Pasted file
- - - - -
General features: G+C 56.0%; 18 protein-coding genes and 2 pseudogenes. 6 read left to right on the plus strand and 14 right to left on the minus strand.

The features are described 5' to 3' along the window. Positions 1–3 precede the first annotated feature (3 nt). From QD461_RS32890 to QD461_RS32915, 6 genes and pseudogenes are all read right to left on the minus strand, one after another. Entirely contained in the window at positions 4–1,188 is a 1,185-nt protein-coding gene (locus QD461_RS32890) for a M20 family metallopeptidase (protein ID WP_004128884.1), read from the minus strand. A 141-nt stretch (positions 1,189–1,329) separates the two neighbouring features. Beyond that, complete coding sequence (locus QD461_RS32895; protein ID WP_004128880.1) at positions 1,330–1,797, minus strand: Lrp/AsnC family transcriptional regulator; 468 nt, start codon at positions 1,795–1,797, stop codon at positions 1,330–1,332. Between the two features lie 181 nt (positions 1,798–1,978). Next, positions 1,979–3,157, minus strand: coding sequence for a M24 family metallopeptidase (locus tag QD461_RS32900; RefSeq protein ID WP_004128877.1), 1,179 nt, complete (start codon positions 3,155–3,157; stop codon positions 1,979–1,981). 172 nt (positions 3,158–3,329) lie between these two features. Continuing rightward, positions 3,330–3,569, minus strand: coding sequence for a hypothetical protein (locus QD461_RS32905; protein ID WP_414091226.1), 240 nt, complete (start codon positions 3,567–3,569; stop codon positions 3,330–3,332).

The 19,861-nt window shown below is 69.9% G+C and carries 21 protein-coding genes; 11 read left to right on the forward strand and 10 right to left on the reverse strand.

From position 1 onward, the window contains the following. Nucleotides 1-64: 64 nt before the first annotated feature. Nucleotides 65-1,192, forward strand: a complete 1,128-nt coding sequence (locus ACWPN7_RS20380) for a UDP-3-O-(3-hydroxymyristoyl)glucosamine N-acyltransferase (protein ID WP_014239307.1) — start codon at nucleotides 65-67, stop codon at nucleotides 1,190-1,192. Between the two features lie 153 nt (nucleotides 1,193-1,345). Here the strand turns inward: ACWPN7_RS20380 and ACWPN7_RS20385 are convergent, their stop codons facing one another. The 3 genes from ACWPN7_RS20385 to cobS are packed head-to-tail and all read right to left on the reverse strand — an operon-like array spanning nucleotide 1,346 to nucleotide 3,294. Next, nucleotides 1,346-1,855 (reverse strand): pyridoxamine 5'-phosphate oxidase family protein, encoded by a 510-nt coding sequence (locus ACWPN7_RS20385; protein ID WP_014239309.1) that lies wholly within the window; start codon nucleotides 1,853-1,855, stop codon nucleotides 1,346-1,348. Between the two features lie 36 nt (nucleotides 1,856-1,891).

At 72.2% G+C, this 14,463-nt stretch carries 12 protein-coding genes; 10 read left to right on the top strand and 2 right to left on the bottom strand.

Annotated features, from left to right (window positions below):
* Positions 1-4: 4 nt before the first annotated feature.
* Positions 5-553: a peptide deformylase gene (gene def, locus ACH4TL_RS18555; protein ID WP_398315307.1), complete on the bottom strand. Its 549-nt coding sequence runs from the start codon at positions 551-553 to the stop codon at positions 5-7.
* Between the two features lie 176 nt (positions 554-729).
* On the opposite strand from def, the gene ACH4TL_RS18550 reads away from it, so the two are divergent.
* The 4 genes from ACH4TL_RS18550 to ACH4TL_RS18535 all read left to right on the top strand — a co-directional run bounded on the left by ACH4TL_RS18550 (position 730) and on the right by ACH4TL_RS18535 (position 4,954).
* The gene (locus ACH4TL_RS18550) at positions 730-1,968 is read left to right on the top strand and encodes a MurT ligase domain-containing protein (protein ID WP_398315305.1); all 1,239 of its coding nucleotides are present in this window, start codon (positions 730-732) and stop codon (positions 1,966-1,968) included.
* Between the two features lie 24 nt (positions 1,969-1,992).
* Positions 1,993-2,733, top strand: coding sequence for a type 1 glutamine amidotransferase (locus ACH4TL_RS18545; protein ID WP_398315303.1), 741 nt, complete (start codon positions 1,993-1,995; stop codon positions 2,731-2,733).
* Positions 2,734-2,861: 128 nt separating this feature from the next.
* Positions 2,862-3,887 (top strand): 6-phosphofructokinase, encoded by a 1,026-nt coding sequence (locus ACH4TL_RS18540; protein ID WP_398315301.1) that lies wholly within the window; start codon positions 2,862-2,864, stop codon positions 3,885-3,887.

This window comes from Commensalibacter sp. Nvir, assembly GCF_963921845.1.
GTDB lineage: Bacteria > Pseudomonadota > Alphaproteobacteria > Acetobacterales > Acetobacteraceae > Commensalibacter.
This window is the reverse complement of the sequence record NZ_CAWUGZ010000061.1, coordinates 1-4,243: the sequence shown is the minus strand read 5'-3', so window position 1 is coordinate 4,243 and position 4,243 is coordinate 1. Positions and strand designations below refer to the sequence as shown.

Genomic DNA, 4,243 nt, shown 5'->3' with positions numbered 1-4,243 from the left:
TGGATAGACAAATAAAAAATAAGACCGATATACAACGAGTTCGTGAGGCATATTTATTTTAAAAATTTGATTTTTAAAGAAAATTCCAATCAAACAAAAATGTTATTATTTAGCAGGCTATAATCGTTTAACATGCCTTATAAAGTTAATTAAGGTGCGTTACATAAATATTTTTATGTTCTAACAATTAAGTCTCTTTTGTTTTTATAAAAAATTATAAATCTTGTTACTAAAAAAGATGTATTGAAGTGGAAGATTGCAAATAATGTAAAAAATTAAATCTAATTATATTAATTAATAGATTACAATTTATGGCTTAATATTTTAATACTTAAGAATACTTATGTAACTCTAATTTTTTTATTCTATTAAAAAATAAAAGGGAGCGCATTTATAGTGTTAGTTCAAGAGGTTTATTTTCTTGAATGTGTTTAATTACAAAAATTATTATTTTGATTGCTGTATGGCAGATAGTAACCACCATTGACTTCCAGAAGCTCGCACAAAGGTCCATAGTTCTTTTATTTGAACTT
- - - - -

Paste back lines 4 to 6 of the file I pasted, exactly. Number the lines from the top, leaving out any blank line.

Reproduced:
From position 1 onward, the window contains the following. Nucleotides 1-64: 64 nt before the first annotated feature. Nucleotides 65-1,192, forward strand: a complete 1,128-nt coding sequence (locus ACWPN7_RS20380) for a UDP-3-O-(3-hydroxymyristoyl)glucosamine N-acyltransferase (protein ID WP_014239307.1) — start codon at nucleotides 65-67, stop codon at nucleotides 1,190-1,192. Between the two features lie 153 nt (nucleotides 1,193-1,345). Here the strand turns inward: ACWPN7_RS20380 and ACWPN7_RS20385 are convergent, their stop codons facing one another. The 3 genes from ACWPN7_RS20385 to cobS are packed head-to-tail and all read right to left on the reverse strand — an operon-like array spanning nucleotide 1,346 to nucleotide 3,294. Next, nucleotides 1,346-1,855 (reverse strand): pyridoxamine 5'-phosphate oxidase family protein, encoded by a 510-nt coding sequence (locus ACWPN7_RS20385; protein ID WP_014239309.1) that lies wholly within the window; start codon nucleotides 1,853-1,855, stop codon nucleotides 1,346-1,348. Between the two features lie 36 nt (nucleotides 1,856-1,891).

At 72.2% G+C, this 14,463-nt stretch carries 12 protein-coding genes; 10 read left to right on the top strand and 2 right to left on the bottom strand.

Annotated features, from left to right (window positions below):